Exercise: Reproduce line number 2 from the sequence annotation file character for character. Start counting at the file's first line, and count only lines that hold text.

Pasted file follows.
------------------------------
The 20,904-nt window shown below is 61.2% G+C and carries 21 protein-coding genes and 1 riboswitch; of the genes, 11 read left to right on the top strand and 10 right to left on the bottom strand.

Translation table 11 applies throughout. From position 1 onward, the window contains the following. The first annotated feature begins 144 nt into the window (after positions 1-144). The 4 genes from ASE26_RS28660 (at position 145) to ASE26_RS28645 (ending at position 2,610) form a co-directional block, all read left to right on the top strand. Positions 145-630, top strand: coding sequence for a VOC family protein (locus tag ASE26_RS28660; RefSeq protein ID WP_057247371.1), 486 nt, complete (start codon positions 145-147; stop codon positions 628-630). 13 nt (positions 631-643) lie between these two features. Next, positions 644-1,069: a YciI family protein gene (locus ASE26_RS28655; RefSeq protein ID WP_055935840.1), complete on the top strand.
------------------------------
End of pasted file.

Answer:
Translation table 11 applies throughout. From position 1 onward, the window contains the following. The first annotated feature begins 144 nt into the window (after positions 1-144). The 4 genes from ASE26_RS28660 (at position 145) to ASE26_RS28645 (ending at position 2,610) form a co-directional block, all read left to right on the top strand. Positions 145-630, top strand: coding sequence for a VOC family protein (locus tag ASE26_RS28660; RefSeq protein ID WP_057247371.1), 486 nt, complete (start codon positions 145-147; stop codon positions 628-630). 13 nt (positions 631-643) lie between these two features. Next, positions 644-1,069: a YciI family protein gene (locus ASE26_RS28655; RefSeq protein ID WP_055935840.1), complete on the top strand.